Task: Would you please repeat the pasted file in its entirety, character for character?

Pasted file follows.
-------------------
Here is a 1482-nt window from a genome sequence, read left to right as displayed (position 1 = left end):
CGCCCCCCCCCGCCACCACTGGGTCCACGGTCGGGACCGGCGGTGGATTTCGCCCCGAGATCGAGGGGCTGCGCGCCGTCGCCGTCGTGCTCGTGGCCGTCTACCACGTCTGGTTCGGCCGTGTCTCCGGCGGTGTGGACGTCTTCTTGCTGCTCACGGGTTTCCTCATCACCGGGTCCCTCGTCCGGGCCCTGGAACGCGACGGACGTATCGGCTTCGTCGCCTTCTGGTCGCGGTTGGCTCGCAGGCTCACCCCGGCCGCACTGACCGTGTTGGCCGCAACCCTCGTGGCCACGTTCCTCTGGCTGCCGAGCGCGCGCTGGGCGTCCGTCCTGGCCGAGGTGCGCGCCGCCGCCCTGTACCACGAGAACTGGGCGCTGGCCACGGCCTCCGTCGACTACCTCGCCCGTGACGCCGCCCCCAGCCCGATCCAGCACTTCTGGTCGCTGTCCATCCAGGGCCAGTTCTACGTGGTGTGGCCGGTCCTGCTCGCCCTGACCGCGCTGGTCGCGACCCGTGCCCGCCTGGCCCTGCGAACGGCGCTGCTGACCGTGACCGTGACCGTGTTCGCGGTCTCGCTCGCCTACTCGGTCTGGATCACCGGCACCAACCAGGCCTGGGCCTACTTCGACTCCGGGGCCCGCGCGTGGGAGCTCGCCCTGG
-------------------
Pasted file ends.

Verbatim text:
Here is a 1482-nt window from a genome sequence, read left to right as displayed (position 1 = left end):
CGCCCCCCCCCGCCACCACTGGGTCCACGGTCGGGACCGGCGGTGGATTTCGCCCCGAGATCGAGGGGCTGCGCGCCGTCGCCGTCGTGCTCGTGGCCGTCTACCACGTCTGGTTCGGCCGTGTCTCCGGCGGTGTGGACGTCTTCTTGCTGCTCACGGGTTTCCTCATCACCGGGTCCCTCGTCCGGGCCCTGGAACGCGACGGACGTATCGGCTTCGTCGCCTTCTGGTCGCGGTTGGCTCGCAGGCTCACCCCGGCCGCACTGACCGTGTTGGCCGCAACCCTCGTGGCCACGTTCCTCTGGCTGCCGAGCGCGCGCTGGGCGTCCGTCCTGGCCGAGGTGCGCGCCGCCGCCCTGTACCACGAGAACTGGGCGCTGGCCACGGCCTCCGTCGACTACCTCGCCCGTGACGCCGCCCCCAGCCCGATCCAGCACTTCTGGTCGCTGTCCATCCAGGGCCAGTTCTACGTGGTGTGGCCGGTCCTGCTCGCCCTGACCGCGCTGGTCGCGACCCGTGCCCGCCTGGCCCTGCGAACGGCGCTGCTGACCGTGACCGTGACCGTGTTCGCGGTCTCGCTCGCCTACTCGGTCTGGATCACCGGCACCAACCAGGCCTGGGCCTACTTCGACTCCGGGGCCCGCGCGTGGGAGCTCGCCCTGG